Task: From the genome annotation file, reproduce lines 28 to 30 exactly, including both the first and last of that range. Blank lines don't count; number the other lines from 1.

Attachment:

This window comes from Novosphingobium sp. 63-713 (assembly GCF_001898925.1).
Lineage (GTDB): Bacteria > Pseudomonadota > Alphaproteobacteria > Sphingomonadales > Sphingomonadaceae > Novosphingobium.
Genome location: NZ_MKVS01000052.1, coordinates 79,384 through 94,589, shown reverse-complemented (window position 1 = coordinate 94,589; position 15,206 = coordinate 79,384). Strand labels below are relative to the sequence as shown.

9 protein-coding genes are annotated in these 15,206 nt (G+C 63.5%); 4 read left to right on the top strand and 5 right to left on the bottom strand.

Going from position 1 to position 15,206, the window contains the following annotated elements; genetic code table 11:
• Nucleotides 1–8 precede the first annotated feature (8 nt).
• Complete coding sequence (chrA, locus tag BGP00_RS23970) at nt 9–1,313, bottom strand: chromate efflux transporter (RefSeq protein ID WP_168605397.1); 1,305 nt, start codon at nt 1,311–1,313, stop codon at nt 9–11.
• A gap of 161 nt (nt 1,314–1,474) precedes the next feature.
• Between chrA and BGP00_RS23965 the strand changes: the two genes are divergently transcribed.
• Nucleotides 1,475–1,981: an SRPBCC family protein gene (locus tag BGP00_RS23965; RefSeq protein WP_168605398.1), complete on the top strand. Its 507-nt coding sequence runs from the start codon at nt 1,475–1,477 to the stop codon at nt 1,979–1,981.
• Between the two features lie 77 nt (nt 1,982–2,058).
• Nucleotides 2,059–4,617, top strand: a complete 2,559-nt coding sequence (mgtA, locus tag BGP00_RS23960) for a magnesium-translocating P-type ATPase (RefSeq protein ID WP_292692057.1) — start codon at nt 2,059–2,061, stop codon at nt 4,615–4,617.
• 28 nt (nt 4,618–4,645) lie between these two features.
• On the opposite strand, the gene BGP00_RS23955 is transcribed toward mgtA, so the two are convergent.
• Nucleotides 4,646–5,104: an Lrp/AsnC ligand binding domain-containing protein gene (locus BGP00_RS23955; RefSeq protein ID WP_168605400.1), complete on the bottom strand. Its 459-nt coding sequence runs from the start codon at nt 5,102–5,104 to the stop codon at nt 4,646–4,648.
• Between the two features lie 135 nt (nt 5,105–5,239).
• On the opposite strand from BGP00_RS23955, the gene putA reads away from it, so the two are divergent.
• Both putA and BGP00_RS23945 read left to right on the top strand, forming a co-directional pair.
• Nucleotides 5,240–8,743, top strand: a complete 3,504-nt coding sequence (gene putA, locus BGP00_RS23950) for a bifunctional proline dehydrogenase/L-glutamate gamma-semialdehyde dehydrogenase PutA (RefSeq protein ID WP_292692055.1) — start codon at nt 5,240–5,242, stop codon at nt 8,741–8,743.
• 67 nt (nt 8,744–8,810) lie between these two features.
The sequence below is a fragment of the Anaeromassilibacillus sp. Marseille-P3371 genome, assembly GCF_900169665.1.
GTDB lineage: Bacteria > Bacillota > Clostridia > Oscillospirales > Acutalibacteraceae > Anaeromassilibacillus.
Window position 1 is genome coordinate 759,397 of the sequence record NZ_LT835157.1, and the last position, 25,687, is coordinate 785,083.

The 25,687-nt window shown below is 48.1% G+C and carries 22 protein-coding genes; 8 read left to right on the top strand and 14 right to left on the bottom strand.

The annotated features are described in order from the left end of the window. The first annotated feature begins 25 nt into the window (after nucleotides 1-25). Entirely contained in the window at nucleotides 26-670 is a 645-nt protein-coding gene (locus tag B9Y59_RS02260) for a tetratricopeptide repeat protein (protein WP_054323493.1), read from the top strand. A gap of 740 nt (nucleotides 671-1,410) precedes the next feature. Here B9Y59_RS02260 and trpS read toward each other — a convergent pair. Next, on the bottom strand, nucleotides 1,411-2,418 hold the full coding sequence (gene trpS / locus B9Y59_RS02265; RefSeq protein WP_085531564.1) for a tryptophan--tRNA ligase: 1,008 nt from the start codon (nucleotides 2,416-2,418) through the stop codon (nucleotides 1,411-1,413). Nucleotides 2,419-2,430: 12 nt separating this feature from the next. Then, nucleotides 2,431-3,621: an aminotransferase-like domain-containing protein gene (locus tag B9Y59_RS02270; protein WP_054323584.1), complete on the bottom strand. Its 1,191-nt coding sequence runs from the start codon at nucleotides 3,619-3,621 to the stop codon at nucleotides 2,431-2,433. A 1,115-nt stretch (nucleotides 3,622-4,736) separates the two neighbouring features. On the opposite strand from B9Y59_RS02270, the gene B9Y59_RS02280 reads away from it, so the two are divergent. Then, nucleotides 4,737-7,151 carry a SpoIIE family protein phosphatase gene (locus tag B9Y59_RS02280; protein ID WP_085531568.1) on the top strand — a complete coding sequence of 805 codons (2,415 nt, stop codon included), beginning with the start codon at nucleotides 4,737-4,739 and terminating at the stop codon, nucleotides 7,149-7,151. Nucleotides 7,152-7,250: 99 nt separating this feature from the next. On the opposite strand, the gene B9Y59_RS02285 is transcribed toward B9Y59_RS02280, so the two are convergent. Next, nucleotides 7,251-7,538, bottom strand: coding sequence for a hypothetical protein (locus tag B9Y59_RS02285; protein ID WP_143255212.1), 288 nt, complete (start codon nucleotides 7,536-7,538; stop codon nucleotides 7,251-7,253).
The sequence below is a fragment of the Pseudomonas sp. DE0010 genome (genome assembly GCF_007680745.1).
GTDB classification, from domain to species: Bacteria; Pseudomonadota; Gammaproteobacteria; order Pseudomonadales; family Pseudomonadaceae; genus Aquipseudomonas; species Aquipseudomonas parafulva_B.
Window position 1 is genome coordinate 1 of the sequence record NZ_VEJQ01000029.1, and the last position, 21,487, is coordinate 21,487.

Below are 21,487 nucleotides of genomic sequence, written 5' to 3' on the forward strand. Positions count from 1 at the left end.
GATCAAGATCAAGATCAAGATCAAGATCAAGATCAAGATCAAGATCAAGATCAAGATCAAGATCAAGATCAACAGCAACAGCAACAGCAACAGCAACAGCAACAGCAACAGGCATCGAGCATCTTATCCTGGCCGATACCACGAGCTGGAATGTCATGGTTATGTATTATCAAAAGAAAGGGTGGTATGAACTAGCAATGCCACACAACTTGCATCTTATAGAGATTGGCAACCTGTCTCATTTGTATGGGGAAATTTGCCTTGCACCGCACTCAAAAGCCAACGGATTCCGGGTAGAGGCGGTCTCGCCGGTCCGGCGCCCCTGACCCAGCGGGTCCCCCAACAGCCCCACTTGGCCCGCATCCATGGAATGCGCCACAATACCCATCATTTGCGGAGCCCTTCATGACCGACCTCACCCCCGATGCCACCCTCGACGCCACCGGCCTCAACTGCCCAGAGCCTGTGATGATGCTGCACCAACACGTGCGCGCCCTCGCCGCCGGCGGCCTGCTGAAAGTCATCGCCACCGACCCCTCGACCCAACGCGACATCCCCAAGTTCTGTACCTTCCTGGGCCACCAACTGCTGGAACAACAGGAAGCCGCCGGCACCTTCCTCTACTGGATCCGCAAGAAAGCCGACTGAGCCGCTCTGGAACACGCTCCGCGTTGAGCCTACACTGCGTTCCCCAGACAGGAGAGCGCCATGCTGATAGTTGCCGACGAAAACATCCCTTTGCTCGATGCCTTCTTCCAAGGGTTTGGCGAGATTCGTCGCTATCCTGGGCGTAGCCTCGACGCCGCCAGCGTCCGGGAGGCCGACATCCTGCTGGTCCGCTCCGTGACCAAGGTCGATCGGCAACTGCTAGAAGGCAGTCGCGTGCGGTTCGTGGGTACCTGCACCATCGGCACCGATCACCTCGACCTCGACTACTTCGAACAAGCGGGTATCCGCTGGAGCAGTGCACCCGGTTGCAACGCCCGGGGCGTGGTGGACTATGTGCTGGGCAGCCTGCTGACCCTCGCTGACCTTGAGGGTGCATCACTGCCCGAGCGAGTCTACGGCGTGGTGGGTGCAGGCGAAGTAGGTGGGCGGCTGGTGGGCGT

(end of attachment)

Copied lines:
Window position 1 is genome coordinate 1 of the sequence record NZ_VEJQ01000029.1, and the last position, 21,487, is coordinate 21,487.

Below are 21,487 nucleotides of genomic sequence, written 5' to 3' on the forward strand. Positions count from 1 at the left end.
GATCAAGATCAAGATCAAGATCAAGATCAAGATCAAGATCAAGATCAAGATCAAGATCAAGATCAAGATCAACAGCAACAGCAACAGCAACAGCAACAGCAACAGCAACAGGCATCGAGCATCTTATCCTGGCCGATACCACGAGCTGGAATGTCATGGTTATGTATTATCAAAAGAAAGGGTGGTATGAACTAGCAATGCCACACAACTTGCATCTTATAGAGATTGGCAACCTGTCTCATTTGTATGGGGAAATTTGCCTTGCACCGCACTCAAAAGCCAACGGATTCCGGGTAGAGGCGGTCTCGCCGGTCCGGCGCCCCTGACCCAGCGGGTCCCCCAACAGCCCCACTTGGCCCGCATCCATGGAATGCGCCACAATACCCATCATTTGCGGAGCCCTTCATGACCGACCTCACCCCCGATGCCACCCTCGACGCCACCGGCCTCAACTGCCCAGAGCCTGTGATGATGCTGCACCAACACGTGCGCGCCCTCGCCGCCGGCGGCCTGCTGAAAGTCATCGCCACCGACCCCTCGACCCAACGCGACATCCCCAAGTTCTGTACCTTCCTGGGCCACCAACTGCTGGAACAACAGGAAGCCGCCGGCACCTTCCTCTACTGGATCCGCAAGAAAGCCGACTGAGCCGCTCTGGAACACGCTCCGCGTTGAGCCTACACTGCGTTCCCCAGACAGGAGAGCGCCATGCTGATAGTTGCCGACGAAAACATCCCTTTGCTCGATGCCTTCTTCCAAGGGTTTGGCGAGATTCGTCGCTATCCTGGGCGTAGCCTCGACGCCGCCAGCGTCCGGGAGGCCGACATCCTGCTGGTCCGCTCCGTGACCAAGGTCGATCGGCAACTGCTAGAAGGCAGTCGCGTGCGGTTCGTGGGTACCTGCACCATCGGCACCGATCACCTCGACCTCGACTACTTCGAACAAGCGGGTATCCGCTGGAGCAGTGCACCCGGTTGCAACGCCCGGGGCGTGGTGGACTATGTGCTGGGCAGCCTGCTGACCCTCGCTGACCTTGAGGGTGCATCACTGCCCGAGCGAGTCTACGGCGTGGTGGGTGCAGGCGAAGTAGGTGGGCGGCTGGTGGGCGT